Take note that these waiting time are only applicable to those who will personally claim their passports at DFA. Additional days may be needed if you have availed of the courier service.
Meanwhile, Filipinos abroad may visit a Foreign Service Post in their host country to have their passports renewed. The renewal fee is $60 but it may take up to 2 months (28-60 days) before you can receive it since all Philippine passports are printed in the Philippines.
Take note that those with lost or mutilated ePassports have to pay an additional Php 350 as penalty fee when renewing their passports. This fee is only applicable to those applying in the Philippines and may vary depending on the Foreign Service Post in your host country.
How to Renew Philippine Passport in 6 Steps.
Whether you’re applying for the first time or renewing your Philippine passport, DFA always requires an online appointment. This section provides a step-by-step guide on how to renew a Philippine passport.
1. Prepare all the DFA passport requirements for renewal.
Listed below are the basic requirements for Philippine passport renewal.
a. Confirmed online appointment (see Step 2).
Regular renewal applicants can only visit the DFA office by appointment. Those who fail to secure an online appointment will not be accommodated.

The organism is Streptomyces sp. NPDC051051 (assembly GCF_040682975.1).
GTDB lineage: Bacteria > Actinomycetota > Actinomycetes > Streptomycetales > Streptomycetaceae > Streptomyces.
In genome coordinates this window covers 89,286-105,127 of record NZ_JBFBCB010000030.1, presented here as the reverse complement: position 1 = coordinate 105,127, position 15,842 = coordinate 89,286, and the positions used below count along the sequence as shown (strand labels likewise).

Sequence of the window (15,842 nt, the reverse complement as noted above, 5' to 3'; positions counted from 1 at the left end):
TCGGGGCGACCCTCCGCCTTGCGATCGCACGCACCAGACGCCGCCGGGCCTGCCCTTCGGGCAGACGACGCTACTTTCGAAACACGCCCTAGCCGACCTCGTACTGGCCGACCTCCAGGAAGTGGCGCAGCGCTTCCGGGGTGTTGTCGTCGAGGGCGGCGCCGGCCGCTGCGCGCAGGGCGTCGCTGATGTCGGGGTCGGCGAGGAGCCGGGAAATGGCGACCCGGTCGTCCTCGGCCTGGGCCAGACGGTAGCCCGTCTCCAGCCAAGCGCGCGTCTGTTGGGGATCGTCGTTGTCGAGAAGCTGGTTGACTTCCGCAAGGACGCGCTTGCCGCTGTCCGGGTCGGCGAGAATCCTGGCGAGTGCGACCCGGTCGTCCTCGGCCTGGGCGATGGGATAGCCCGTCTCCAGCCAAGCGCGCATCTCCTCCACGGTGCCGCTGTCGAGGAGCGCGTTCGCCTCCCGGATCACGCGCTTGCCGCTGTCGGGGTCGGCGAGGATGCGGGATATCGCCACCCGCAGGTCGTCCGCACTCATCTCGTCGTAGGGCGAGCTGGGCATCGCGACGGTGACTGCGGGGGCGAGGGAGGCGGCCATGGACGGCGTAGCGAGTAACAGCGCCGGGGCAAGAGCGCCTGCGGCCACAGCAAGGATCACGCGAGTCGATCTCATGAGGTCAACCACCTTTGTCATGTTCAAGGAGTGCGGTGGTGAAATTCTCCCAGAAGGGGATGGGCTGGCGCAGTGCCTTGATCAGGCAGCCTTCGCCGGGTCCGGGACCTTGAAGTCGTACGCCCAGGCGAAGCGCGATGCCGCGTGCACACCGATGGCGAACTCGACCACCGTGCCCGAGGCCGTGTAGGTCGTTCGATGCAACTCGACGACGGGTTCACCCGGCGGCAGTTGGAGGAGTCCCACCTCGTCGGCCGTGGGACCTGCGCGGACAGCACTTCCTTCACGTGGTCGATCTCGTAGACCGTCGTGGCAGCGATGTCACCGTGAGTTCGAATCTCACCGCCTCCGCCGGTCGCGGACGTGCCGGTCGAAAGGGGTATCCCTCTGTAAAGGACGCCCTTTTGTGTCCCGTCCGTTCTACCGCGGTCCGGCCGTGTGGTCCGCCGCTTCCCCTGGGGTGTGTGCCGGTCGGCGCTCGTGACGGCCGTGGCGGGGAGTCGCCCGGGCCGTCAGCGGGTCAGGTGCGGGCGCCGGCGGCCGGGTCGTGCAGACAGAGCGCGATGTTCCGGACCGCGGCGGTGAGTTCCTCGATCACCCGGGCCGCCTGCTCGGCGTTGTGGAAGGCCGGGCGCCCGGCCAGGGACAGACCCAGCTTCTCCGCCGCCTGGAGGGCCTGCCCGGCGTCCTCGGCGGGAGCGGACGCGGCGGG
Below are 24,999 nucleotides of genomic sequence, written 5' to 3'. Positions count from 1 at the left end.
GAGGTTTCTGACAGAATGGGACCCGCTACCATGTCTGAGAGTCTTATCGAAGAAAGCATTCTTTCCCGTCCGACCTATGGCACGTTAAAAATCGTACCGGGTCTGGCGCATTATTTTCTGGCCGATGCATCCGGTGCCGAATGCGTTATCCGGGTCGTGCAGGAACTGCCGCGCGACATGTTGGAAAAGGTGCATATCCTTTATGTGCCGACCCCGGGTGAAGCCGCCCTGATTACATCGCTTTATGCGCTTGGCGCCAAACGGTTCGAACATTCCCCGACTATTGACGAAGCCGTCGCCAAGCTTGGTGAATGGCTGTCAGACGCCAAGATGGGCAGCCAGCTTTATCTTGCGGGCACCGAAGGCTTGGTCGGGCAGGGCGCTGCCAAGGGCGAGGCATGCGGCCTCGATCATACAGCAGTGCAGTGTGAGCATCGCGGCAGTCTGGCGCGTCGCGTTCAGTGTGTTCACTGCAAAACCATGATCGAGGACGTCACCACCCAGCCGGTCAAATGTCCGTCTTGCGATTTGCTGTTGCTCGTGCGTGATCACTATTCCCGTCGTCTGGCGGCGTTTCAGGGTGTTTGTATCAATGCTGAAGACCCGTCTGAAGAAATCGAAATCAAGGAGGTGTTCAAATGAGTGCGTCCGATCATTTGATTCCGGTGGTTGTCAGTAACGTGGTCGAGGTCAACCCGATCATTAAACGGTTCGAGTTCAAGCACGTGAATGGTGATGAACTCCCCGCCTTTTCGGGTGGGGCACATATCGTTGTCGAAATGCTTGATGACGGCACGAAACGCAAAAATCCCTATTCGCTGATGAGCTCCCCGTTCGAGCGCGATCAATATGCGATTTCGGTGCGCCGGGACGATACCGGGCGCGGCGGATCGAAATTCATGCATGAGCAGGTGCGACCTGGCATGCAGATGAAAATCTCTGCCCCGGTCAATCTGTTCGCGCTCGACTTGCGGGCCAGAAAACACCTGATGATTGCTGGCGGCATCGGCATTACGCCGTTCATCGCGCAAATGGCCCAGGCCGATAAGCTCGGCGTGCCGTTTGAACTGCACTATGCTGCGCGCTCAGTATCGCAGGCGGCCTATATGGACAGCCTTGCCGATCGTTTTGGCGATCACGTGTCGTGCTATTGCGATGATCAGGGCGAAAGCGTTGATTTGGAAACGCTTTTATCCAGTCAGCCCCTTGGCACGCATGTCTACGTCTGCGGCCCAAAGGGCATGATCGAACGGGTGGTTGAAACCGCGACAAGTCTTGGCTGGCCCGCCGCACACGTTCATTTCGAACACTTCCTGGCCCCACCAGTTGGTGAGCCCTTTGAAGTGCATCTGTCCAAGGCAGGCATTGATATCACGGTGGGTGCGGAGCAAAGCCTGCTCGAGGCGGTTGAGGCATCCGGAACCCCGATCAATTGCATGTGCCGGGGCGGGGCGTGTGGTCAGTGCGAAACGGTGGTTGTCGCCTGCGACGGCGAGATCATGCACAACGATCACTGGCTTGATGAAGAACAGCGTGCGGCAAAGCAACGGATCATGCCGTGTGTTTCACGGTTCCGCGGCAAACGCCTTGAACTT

b. Printout of the passport appointment packet (see Step 3).
The passport appointment packet is a set of documents that will be sent to your email address after securing an online appointment and paying the processing fee at select ePayment channels (more on this later).
Don’t forget to print them out and bring them together with the other requirements on the day of your appointment.
c. Duly accomplished passport renewal application form (for courtesy lane applicants only).
Qualified applicants who will avail of the courtesy lane have no passport appointment packet to print (see the previous requirement) since they’ll bypass the online appointment.
Therefore, they need to accomplish the Philippine passport renewal application form. They can get this application form from the DFA on the day of their appointment. Alternatively, they can download it here (for adults) or here (for minors).
d. Personal appearance.
All applicants, regardless of age, are required to be physically present on the day of their appointment.